Only weeks after she won the JCB literary prize she was awarded the Tata Literary prizeNov. 28, 2019, 11:03 p.m. | Updated Nov. 29, 2019, 2:58 p.m.
Only weeks after Bangalorean writer (who has found her Muse in Hawaii) Madhuri Vijay won the JCB Prize for Literature with her debut novel, The Far Field, she was awarded the (even more prestigious) Tata Literature Live First Book Award.
All this almost did not happen, given her early intellectual scuffles with the publishing world in India. Vijay’s novel was originally published in the US in January 2019 and despite early interest, the publishing houses in India were argumentative.
Madhuri Vijay confirmed that her first editor insisted on rewrites of many sections of the book, asking that she slant the politics about Kashmir in a direction of the editor’s choosing. Over time, and given its positive reception in the United States, we imagine, Harper Collins were enthusiastic and respectful of the literature. Following their decision, the timing of a book on Kashmir couldn't hurt sales, we submit.
A well known publishing executive told Explocity that book publishing majors, who are based in Delhi, have difficulty listening to political voices from anywhere but Delhi. Unless, of course, the writer is romanticising poverty, he added, wryly. So, the voice of a privileged Bangalore girl travelling to Kashmir to find herself, is not a credible voice, even if the voice is of fiction.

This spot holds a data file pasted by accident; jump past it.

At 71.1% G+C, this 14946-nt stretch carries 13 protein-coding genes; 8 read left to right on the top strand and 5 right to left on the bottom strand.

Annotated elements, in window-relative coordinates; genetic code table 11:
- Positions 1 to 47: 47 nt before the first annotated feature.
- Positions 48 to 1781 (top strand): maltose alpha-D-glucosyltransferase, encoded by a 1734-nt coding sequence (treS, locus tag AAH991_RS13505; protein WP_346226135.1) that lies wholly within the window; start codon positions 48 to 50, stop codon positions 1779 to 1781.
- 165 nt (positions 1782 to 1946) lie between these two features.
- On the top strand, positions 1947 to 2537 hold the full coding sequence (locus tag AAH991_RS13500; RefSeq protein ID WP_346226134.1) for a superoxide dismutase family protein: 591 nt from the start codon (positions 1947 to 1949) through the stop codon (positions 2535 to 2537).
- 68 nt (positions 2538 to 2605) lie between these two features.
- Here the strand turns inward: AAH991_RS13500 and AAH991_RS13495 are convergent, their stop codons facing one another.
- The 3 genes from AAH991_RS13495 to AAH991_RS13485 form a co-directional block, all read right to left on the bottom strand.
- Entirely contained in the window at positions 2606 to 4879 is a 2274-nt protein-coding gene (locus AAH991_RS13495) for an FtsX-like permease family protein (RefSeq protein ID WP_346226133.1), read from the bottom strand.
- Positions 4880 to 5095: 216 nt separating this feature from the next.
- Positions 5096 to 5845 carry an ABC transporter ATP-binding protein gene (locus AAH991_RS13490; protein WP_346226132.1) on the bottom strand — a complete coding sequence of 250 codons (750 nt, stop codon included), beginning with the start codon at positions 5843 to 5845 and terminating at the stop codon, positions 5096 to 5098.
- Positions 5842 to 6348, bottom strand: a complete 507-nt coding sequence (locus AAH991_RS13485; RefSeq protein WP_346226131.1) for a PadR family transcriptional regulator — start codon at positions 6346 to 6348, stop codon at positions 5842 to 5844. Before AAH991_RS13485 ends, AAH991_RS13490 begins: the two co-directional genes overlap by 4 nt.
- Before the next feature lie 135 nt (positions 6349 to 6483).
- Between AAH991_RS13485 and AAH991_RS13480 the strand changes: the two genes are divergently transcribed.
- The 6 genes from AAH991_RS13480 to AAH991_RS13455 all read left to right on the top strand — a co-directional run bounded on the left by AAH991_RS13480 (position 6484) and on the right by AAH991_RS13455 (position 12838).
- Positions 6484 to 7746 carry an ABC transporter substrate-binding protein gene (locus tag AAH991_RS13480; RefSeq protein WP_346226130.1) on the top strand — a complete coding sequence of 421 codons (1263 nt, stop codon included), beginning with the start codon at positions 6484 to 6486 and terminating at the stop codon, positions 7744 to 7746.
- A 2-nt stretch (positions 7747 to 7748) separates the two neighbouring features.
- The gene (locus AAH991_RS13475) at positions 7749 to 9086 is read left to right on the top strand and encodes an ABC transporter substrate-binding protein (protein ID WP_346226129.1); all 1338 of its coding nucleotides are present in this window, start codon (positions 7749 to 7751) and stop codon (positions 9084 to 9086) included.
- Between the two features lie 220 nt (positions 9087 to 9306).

All’s well they say and the book and Madhuri Vijay are now a fixture in the Indian literary landscape.
Arshia Sattar, a well-known author, scholar, Indologist and jury member at the Tata Literature fest had this to say to Explocity about the book, “Madhuri Vijay's The Far Field stands out as a debut novel because it displays two acts of courage: one, at just about 450 pages, it has heft. That's not something you see in a lot of first novels. Vijay is not afraid to tell a long and complex story on a large canvas that spans many physical and emotional locations, all of which come to life because of her richly written characters. Her second act of courage is presenting her reader people that are not easy to like -- almost every one of her characters is deeply flawed, motivated by a constellation of impulses that are not always noble. This is a mature book, even when it wears its political heart on its sleeve.”
This sort of review is seldom accorded to a first effort.
Arshia Sattar - pic source The Open Magazine